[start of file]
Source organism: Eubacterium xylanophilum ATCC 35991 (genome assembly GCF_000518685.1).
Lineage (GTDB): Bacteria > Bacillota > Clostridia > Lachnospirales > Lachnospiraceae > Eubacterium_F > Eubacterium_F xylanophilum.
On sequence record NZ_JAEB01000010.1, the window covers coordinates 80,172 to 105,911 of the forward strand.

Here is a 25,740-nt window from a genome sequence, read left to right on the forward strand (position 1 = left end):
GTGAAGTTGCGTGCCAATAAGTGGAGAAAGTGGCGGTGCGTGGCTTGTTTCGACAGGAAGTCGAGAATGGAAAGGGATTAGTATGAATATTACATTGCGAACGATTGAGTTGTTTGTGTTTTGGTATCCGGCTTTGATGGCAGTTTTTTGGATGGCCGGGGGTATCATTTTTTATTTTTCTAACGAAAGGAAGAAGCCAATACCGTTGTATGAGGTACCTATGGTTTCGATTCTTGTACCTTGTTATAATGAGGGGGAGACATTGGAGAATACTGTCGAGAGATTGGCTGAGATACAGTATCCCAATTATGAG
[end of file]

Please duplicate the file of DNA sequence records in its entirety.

Source organism: Eubacterium xylanophilum ATCC 35991 (genome assembly GCF_000518685.1).
Lineage (GTDB): Bacteria > Bacillota > Clostridia > Lachnospirales > Lachnospiraceae > Eubacterium_F > Eubacterium_F xylanophilum.
On sequence record NZ_JAEB01000010.1, the window covers coordinates 80,172 to 105,911 of the forward strand.

Here is a 25,740-nt window from a genome sequence, read left to right on the forward strand (position 1 = left end):
GTGAAGTTGCGTGCCAATAAGTGGAGAAAGTGGCGGTGCGTGGCTTGTTTCGACAGGAAGTCGAGAATGGAAAGGGATTAGTATGAATATTACATTGCGAACGATTGAGTTGTTTGTGTTTTGGTATCCGGCTTTGATGGCAGTTTTTTGGATGGCCGGGGGTATCATTTTTTATTTTTCTAACGAAAGGAAGAAGCCAATACCGTTGTATGAGGTACCTATGGTTTCGATTCTTGTACCTTGTTATAATGAGGGGGAGACATTGGAGAATACTGTCGAGAGATTGGCTGAGATACAGTATCCCAATTATGAG